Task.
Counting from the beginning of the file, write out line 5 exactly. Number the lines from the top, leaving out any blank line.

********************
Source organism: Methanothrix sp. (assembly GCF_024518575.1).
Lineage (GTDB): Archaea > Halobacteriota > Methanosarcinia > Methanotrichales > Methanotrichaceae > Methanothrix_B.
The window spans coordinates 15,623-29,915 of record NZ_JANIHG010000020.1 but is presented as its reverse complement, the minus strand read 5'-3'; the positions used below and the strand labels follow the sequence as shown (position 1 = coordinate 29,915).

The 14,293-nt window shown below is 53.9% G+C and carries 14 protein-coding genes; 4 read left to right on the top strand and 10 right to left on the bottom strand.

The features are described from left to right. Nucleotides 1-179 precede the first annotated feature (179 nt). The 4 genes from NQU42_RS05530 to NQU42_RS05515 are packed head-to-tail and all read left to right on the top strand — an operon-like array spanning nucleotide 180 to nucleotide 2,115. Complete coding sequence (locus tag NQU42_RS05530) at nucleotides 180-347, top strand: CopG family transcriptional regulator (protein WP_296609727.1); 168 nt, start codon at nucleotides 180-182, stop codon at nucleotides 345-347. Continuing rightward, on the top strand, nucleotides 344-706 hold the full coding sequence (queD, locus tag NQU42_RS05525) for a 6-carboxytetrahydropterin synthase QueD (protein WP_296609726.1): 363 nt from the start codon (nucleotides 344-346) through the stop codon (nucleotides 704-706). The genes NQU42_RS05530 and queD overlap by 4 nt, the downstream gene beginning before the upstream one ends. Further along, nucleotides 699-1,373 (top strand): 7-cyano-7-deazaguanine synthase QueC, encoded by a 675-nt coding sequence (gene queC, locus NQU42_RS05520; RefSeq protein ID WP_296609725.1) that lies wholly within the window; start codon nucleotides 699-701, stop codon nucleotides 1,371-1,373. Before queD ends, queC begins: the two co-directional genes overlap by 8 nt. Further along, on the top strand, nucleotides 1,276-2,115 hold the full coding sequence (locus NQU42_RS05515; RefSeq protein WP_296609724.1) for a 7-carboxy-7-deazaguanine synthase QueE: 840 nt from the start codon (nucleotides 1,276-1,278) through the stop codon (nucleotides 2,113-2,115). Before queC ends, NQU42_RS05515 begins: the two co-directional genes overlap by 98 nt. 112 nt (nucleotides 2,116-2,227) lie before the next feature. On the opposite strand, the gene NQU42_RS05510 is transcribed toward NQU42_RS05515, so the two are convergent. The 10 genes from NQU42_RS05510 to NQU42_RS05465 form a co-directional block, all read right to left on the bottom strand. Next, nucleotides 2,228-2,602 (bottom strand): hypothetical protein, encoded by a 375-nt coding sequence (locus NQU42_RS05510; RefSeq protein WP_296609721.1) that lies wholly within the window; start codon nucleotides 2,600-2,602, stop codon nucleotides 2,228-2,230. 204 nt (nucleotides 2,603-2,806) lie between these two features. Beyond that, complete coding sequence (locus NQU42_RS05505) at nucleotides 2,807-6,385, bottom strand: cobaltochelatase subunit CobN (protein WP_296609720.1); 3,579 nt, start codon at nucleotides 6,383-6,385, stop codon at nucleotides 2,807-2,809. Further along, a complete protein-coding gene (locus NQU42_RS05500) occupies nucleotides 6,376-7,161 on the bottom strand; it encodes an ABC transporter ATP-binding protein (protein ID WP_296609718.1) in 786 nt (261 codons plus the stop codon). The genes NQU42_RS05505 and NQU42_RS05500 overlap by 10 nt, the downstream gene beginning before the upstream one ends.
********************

The features are described from left to right. Nucleotides 1-179 precede the first annotated feature (179 nt). The 4 genes from NQU42_RS05530 to NQU42_RS05515 are packed head-to-tail and all read left to right on the top strand — an operon-like array spanning nucleotide 180 to nucleotide 2,115. Complete coding sequence (locus tag NQU42_RS05530) at nucleotides 180-347, top strand: CopG family transcriptional regulator (protein WP_296609727.1); 168 nt, start codon at nucleotides 180-182, stop codon at nucleotides 345-347. Continuing rightward, on the top strand, nucleotides 344-706 hold the full coding sequence (queD, locus tag NQU42_RS05525) for a 6-carboxytetrahydropterin synthase QueD (protein WP_296609726.1): 363 nt from the start codon (nucleotides 344-346) through the stop codon (nucleotides 704-706). The genes NQU42_RS05530 and queD overlap by 4 nt, the downstream gene beginning before the upstream one ends. Further along, nucleotides 699-1,373 (top strand): 7-cyano-7-deazaguanine synthase QueC, encoded by a 675-nt coding sequence (gene queC, locus NQU42_RS05520; RefSeq protein ID WP_296609725.1) that lies wholly within the window; start codon nucleotides 699-701, stop codon nucleotides 1,371-1,373. Before queD ends, queC begins: the two co-directional genes overlap by 8 nt. Further along, on the top strand, nucleotides 1,276-2,115 hold the full coding sequence (locus NQU42_RS05515; RefSeq protein WP_296609724.1) for a 7-carboxy-7-deazaguanine synthase QueE: 840 nt from the start codon (nucleotides 1,276-1,278) through the stop codon (nucleotides 2,113-2,115). Before queC ends, NQU42_RS05515 begins: the two co-directional genes overlap by 98 nt. 112 nt (nucleotides 2,116-2,227) lie before the next feature. On the opposite strand, the gene NQU42_RS05510 is transcribed toward NQU42_RS05515, so the two are convergent. The 10 genes from NQU42_RS05510 to NQU42_RS05465 form a co-directional block, all read right to left on the bottom strand. Next, nucleotides 2,228-2,602 (bottom strand): hypothetical protein, encoded by a 375-nt coding sequence (locus NQU42_RS05510; RefSeq protein WP_296609721.1) that lies wholly within the window; start codon nucleotides 2,600-2,602, stop codon nucleotides 2,228-2,230. 204 nt (nucleotides 2,603-2,806) lie between these two features. Beyond that, complete coding sequence (locus NQU42_RS05505) at nucleotides 2,807-6,385, bottom strand: cobaltochelatase subunit CobN (protein WP_296609720.1); 3,579 nt, start codon at nucleotides 6,383-6,385, stop codon at nucleotides 2,807-2,809. Further along, a complete protein-coding gene (locus NQU42_RS05500) occupies nucleotides 6,376-7,161 on the bottom strand; it encodes an ABC transporter ATP-binding protein (protein ID WP_296609718.1) in 786 nt (261 codons plus the stop codon). The genes NQU42_RS05505 and NQU42_RS05500 overlap by 10 nt, the downstream gene beginning before the upstream one ends.